ICPR – International Commission for the Protection of the Rhine

Water fowl

All year around, the Rhine is habitat to many water fowl. From Lake Constance to the Rhine Delta the Rhine is equally an important rest and wintering area for water fowl.

On average, the Rhine valley hosted over 1.1 million native waterbirds belonging to 70 species during the winters 2015/16 to 2017/18, of which 25 species were found in internationally significant populations (i.e. >1 % of the biogeographical population). Comparing the population figures between six river sections, it becomes clear that the lake ecosystems of Lake Constance, IJsselmeer, Markermeer and Randmeren, as well as the river sections of the Rhine, each host about half of the waterbirds. The seasonal occurrence of the individual species varies considerably, which is due to different wintering strategies and the different geographical location of the individual parts of the Rhine valley.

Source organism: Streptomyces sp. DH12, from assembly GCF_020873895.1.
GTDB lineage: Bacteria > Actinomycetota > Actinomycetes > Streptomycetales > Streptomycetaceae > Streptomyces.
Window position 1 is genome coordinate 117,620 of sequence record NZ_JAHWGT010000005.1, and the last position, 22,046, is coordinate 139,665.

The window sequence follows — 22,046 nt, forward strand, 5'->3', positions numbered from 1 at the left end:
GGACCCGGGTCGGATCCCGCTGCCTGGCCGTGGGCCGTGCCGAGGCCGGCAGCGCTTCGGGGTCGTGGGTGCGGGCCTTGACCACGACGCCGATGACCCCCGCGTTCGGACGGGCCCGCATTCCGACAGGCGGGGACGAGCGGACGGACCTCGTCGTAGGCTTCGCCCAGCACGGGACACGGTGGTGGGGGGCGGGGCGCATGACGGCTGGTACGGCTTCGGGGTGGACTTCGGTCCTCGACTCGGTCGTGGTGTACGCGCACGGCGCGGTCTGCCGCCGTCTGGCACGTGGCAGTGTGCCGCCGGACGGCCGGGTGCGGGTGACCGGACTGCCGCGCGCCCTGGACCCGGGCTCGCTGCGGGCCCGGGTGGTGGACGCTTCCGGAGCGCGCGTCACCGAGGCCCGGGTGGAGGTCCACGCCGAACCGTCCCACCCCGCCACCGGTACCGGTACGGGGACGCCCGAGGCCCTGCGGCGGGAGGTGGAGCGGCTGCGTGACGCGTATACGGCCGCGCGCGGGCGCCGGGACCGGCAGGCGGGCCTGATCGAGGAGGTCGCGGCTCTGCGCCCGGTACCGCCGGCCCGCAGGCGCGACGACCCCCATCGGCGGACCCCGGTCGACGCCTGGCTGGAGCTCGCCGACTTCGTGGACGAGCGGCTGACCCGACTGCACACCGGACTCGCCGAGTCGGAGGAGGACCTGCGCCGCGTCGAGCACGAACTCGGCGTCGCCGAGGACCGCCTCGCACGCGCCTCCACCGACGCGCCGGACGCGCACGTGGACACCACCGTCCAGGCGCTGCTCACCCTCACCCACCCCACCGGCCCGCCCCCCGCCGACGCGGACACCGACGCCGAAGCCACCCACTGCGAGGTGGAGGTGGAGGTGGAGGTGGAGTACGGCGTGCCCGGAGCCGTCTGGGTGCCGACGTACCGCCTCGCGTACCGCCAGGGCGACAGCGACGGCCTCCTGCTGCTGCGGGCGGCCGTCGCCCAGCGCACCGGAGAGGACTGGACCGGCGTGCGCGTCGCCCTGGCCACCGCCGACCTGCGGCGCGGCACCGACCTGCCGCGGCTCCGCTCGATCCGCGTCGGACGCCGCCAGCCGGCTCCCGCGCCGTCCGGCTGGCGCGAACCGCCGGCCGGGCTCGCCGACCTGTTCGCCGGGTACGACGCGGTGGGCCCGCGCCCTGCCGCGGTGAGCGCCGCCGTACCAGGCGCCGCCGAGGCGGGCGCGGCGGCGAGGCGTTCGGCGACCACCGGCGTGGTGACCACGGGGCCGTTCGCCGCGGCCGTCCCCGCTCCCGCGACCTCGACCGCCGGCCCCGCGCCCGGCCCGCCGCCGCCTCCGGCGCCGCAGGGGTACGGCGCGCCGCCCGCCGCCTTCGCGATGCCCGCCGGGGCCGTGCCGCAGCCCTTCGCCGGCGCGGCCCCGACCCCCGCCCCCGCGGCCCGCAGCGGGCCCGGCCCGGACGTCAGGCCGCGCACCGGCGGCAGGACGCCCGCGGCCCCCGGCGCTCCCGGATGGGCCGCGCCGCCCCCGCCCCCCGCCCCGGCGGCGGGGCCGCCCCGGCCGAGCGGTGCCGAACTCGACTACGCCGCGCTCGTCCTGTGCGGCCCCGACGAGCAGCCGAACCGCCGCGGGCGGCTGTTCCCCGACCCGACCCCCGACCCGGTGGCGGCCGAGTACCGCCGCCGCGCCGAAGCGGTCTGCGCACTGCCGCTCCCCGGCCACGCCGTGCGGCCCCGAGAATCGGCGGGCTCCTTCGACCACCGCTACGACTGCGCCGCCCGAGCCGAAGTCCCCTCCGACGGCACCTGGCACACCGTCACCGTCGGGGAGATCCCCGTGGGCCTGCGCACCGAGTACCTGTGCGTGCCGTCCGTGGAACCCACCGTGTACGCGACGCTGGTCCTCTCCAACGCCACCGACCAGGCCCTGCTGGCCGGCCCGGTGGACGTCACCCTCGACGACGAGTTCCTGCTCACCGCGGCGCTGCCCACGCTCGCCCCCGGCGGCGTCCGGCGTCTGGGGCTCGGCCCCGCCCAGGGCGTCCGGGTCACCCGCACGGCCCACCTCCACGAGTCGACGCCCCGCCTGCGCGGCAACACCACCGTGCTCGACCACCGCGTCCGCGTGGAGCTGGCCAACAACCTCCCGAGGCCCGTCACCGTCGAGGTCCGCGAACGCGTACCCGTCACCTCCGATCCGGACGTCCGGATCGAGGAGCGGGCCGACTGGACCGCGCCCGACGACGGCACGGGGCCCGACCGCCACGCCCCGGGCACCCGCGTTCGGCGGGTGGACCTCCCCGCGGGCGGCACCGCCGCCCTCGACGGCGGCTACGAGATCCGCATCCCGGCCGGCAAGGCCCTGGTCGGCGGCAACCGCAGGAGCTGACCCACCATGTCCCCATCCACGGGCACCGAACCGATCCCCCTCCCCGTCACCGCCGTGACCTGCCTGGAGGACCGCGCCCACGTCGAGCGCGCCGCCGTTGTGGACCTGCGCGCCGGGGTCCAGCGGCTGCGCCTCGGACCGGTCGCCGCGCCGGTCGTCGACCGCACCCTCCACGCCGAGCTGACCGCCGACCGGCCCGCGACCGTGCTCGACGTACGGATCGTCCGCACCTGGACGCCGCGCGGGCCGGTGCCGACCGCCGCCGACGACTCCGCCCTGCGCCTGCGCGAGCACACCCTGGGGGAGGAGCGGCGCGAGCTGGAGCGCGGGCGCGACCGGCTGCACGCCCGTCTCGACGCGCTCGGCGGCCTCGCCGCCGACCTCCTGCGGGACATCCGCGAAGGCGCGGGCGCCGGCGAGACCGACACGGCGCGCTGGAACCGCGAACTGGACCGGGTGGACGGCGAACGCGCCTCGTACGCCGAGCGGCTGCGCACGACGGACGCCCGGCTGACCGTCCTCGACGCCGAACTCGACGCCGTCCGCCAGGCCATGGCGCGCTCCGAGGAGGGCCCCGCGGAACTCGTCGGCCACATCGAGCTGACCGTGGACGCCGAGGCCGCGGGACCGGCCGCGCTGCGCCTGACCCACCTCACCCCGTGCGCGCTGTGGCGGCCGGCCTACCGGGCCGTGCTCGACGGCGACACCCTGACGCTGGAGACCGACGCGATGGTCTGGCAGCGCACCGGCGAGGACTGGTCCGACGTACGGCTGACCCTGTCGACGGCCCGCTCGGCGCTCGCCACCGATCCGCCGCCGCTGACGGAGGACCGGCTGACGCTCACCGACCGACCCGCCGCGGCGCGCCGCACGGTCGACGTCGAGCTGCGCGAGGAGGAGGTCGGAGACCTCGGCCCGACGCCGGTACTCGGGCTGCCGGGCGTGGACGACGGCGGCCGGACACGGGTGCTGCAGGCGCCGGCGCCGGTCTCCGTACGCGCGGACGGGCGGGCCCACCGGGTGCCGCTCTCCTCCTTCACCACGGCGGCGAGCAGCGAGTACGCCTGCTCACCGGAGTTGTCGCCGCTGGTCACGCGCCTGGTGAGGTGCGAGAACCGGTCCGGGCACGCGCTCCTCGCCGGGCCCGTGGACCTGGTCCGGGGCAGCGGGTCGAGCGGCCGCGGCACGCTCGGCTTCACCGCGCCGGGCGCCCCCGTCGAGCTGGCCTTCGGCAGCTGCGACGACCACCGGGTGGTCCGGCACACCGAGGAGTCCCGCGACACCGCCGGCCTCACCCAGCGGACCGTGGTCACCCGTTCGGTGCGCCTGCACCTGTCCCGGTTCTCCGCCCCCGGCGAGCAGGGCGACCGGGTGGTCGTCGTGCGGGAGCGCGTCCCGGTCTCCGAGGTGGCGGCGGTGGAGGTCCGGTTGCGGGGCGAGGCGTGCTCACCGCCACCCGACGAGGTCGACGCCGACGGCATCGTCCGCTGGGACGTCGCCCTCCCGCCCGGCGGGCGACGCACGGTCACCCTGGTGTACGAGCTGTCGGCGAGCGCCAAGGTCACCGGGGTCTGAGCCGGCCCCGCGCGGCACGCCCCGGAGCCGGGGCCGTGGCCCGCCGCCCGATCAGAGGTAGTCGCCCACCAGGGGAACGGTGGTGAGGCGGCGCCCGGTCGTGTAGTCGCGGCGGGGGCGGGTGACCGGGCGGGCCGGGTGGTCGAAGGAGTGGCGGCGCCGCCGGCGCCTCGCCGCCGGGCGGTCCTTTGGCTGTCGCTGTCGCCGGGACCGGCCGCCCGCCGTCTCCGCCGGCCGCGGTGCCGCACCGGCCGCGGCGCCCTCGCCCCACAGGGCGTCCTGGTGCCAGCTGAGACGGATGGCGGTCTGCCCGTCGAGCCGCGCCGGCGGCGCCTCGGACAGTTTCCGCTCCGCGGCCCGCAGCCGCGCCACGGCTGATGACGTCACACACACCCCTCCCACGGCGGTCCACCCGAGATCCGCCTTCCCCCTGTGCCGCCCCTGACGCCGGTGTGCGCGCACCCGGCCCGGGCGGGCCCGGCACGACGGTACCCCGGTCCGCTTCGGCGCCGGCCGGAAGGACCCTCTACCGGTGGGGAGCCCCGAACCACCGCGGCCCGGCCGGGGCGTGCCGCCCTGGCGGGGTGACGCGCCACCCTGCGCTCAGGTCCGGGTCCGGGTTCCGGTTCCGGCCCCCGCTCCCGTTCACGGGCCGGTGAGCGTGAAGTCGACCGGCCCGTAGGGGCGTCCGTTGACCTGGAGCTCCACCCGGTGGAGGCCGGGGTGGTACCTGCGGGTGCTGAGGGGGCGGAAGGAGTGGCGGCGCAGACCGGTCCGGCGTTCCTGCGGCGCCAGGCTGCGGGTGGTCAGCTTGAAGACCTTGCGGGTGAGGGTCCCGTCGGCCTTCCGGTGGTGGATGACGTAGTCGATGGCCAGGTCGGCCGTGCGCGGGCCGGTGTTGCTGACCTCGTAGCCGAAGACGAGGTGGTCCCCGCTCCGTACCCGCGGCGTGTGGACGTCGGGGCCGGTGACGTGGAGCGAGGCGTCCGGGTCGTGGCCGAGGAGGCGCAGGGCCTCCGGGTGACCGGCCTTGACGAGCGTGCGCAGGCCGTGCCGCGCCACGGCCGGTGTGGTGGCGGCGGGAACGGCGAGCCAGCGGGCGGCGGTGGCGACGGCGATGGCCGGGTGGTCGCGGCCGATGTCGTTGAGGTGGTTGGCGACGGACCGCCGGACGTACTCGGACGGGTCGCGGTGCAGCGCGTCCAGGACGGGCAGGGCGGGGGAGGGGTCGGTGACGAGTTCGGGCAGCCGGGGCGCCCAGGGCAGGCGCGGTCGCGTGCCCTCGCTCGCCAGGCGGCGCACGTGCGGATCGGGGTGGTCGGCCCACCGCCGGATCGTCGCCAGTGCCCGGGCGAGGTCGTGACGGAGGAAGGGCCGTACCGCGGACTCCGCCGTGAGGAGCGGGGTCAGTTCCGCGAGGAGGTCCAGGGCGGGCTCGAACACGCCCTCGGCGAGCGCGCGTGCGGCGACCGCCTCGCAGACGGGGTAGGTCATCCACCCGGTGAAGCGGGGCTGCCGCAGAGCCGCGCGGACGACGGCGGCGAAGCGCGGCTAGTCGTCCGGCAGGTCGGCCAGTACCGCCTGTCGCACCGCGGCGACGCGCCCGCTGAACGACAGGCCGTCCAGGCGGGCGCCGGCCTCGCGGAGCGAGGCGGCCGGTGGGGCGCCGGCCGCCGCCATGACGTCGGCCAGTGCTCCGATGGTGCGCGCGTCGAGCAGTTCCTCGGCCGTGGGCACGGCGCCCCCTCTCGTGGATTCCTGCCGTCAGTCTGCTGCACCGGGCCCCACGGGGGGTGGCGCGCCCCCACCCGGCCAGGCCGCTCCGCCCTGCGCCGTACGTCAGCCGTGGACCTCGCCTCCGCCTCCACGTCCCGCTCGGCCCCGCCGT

The most abundant species group along the Rhine are the ducks and coots, followed by the swans and geese. Ducks dominate in the southern part of the Rhine and coot make up the waterfowl community, in the north ducks/coot as well as swans and geese are similarly common.

Learn more about waterfowl on the Rhine and read the ICPR technical report no. 277.

Did you know ...

that the Rhine serves as guiding line for birds of passage such as cranes?